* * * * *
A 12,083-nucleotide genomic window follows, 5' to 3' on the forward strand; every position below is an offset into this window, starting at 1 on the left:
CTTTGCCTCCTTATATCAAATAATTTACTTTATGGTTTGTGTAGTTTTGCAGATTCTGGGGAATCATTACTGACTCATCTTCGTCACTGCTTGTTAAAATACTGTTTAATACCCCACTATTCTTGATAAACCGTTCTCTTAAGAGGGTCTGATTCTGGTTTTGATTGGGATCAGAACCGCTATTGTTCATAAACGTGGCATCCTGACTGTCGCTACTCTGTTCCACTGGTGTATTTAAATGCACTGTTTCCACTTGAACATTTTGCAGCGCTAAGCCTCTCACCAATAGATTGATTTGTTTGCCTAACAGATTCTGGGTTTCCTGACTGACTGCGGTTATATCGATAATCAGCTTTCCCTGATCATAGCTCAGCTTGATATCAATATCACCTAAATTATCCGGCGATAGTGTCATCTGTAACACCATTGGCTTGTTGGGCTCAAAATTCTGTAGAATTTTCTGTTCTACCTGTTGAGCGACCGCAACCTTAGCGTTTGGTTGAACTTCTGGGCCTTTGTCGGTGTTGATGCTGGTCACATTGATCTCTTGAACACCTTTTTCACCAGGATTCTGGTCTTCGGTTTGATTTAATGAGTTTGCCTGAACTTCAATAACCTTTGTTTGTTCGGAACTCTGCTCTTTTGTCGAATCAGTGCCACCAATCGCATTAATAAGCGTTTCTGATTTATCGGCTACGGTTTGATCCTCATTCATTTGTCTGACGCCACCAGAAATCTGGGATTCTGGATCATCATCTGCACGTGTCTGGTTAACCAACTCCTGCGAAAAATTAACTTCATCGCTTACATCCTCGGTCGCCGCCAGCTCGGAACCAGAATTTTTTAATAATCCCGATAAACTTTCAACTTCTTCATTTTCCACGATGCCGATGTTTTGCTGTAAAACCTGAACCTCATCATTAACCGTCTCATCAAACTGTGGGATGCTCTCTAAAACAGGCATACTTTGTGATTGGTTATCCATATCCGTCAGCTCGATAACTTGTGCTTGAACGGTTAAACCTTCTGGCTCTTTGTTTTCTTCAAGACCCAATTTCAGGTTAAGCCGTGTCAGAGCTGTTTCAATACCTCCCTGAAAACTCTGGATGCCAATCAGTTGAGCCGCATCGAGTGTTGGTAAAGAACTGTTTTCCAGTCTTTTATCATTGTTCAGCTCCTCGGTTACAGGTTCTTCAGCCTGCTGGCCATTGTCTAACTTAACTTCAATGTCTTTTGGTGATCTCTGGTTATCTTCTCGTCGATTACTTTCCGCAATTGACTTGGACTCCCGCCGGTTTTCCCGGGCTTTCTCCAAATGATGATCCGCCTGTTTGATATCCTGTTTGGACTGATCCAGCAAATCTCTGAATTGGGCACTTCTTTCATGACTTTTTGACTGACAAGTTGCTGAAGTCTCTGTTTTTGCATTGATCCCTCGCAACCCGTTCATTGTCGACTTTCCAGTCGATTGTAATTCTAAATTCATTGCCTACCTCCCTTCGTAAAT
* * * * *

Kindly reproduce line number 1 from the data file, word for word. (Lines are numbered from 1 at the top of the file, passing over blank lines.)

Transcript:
A 12,083-nucleotide genomic window follows, 5' to 3' on the forward strand; every position below is an offset into this window, starting at 1 on the left: